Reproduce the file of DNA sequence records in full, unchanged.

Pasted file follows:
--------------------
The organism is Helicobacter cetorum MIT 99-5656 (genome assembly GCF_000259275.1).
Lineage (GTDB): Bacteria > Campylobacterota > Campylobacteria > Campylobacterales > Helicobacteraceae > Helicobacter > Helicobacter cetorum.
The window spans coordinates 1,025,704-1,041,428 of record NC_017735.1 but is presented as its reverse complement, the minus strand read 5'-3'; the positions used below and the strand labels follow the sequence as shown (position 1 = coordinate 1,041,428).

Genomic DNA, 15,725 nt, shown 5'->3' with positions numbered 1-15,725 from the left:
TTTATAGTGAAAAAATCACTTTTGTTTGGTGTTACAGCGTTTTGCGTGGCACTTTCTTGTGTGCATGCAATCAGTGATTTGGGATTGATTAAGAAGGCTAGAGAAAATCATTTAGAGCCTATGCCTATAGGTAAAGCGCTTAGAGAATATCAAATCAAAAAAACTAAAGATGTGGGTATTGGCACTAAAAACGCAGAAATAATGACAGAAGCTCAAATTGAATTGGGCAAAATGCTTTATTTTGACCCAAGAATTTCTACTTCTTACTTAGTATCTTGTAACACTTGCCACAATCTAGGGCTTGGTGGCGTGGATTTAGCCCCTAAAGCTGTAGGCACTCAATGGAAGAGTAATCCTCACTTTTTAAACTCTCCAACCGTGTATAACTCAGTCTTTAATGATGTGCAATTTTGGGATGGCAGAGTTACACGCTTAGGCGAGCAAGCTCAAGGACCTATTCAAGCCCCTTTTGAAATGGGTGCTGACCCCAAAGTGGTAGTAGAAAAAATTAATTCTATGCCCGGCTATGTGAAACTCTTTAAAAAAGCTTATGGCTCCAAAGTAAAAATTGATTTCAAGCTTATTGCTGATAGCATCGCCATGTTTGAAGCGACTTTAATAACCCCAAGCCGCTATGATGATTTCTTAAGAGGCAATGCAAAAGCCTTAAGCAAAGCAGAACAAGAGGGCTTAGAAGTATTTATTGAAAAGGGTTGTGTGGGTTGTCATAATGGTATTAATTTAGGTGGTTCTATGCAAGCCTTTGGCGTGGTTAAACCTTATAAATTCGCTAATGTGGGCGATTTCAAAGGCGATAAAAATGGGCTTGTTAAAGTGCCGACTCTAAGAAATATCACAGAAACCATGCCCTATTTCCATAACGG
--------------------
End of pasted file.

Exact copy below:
The organism is Helicobacter cetorum MIT 99-5656 (genome assembly GCF_000259275.1).
Lineage (GTDB): Bacteria > Campylobacterota > Campylobacteria > Campylobacterales > Helicobacteraceae > Helicobacter > Helicobacter cetorum.
The window spans coordinates 1,025,704-1,041,428 of record NC_017735.1 but is presented as its reverse complement, the minus strand read 5'-3'; the positions used below and the strand labels follow the sequence as shown (position 1 = coordinate 1,041,428).

Genomic DNA, 15,725 nt, shown 5'->3' with positions numbered 1-15,725 from the left:
TTTATAGTGAAAAAATCACTTTTGTTTGGTGTTACAGCGTTTTGCGTGGCACTTTCTTGTGTGCATGCAATCAGTGATTTGGGATTGATTAAGAAGGCTAGAGAAAATCATTTAGAGCCTATGCCTATAGGTAAAGCGCTTAGAGAATATCAAATCAAAAAAACTAAAGATGTGGGTATTGGCACTAAAAACGCAGAAATAATGACAGAAGCTCAAATTGAATTGGGCAAAATGCTTTATTTTGACCCAAGAATTTCTACTTCTTACTTAGTATCTTGTAACACTTGCCACAATCTAGGGCTTGGTGGCGTGGATTTAGCCCCTAAAGCTGTAGGCACTCAATGGAAGAGTAATCCTCACTTTTTAAACTCTCCAACCGTGTATAACTCAGTCTTTAATGATGTGCAATTTTGGGATGGCAGAGTTACACGCTTAGGCGAGCAAGCTCAAGGACCTATTCAAGCCCCTTTTGAAATGGGTGCTGACCCCAAAGTGGTAGTAGAAAAAATTAATTCTATGCCCGGCTATGTGAAACTCTTTAAAAAAGCTTATGGCTCCAAAGTAAAAATTGATTTCAAGCTTATTGCTGATAGCATCGCCATGTTTGAAGCGACTTTAATAACCCCAAGCCGCTATGATGATTTCTTAAGAGGCAATGCAAAAGCCTTAAGCAAAGCAGAACAAGAGGGCTTAGAAGTATTTATTGAAAAGGGTTGTGTGGGTTGTCATAATGGTATTAATTTAGGTGGTTCTATGCAAGCCTTTGGCGTGGTTAAACCTTATAAATTCGCTAATGTGGGCGATTTCAAAGGCGATAAAAATGGGCTTGTTAAAGTGCCGACTCTAAGAAATATCACAGAAACCATGCCCTATTTCCATAACGG